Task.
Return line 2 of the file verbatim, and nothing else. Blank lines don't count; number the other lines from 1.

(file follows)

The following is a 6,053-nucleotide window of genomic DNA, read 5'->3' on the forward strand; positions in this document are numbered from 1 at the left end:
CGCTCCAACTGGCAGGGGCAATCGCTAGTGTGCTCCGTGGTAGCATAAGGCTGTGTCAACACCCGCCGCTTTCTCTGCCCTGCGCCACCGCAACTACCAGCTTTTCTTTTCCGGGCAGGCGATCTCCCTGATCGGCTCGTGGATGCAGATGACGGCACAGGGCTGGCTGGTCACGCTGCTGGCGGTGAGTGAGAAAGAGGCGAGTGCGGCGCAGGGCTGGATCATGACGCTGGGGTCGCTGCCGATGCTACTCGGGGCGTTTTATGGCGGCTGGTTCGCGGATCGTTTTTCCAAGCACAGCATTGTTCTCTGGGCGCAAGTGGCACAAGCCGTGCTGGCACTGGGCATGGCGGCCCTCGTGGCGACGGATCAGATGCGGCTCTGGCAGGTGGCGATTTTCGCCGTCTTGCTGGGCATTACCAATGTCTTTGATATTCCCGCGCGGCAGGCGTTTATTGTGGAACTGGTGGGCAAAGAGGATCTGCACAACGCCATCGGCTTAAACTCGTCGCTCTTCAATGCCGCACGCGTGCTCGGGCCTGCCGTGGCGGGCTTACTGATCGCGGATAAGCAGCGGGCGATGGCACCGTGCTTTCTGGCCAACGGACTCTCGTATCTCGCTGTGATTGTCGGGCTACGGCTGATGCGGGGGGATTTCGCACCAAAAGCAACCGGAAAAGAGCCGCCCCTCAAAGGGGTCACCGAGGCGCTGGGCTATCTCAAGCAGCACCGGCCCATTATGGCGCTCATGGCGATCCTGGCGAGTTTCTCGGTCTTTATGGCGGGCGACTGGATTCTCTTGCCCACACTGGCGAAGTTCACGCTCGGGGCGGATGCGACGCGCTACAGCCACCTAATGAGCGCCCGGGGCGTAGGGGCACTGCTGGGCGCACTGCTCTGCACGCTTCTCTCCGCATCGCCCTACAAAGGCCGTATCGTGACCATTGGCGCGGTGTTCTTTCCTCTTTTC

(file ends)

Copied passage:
CGCTCCAACTGGCAGGGGCAATCGCTAGTGTGCTCCGTGGTAGCATAAGGCTGTGTCAACACCCGCCGCTTTCTCTGCCCTGCGCCACCGCAACTACCAGCTTTTCTTTTCCGGGCAGGCGATCTCCCTGATCGGCTCGTGGATGCAGATGACGGCACAGGGCTGGCTGGTCACGCTGCTGGCGGTGAGTGAGAAAGAGGCGAGTGCGGCGCAGGGCTGGATCATGACGCTGGGGTCGCTGCCGATGCTACTCGGGGCGTTTTATGGCGGCTGGTTCGCGGATCGTTTTTCCAAGCACAGCATTGTTCTCTGGGCGCAAGTGGCACAAGCCGTGCTGGCACTGGGCATGGCGGCCCTCGTGGCGACGGATCAGATGCGGCTCTGGCAGGTGGCGATTTTCGCCGTCTTGCTGGGCATTACCAATGTCTTTGATATTCCCGCGCGGCAGGCGTTTATTGTGGAACTGGTGGGCAAAGAGGATCTGCACAACGCCATCGGCTTAAACTCGTCGCTCTTCAATGCCGCACGCGTGCTCGGGCCTGCCGTGGCGGGCTTACTGATCGCGGATAAGCAGCGGGCGATGGCACCGTGCTTTCTGGCCAACGGACTCTCGTATCTCGCTGTGATTGTCGGGCTACGGCTGATGCGGGGGGATTTCGCACCAAAAGCAACCGGAAAAGAGCCGCCCCTCAAAGGGGTCACCGAGGCGCTGGGCTATCTCAAGCAGCACCGGCCCATTATGGCGCTCATGGCGATCCTGGCGAGTTTCTCGGTCTTTATGGCGGGCGACTGGATTCTCTTGCCCACACTGGCGAAGTTCACGCTCGGGGCGGATGCGACGCGCTACAGCCACCTAATGAGCGCCCGGGGCGTAGGGGCACTGCTGGGCGCACTGCTCTGCACGCTTCTCTCCGCATCGCCCTACAAAGGCCGTATCGTGACCATTGGCGCGGTGTTCTTTCCTCTTTTC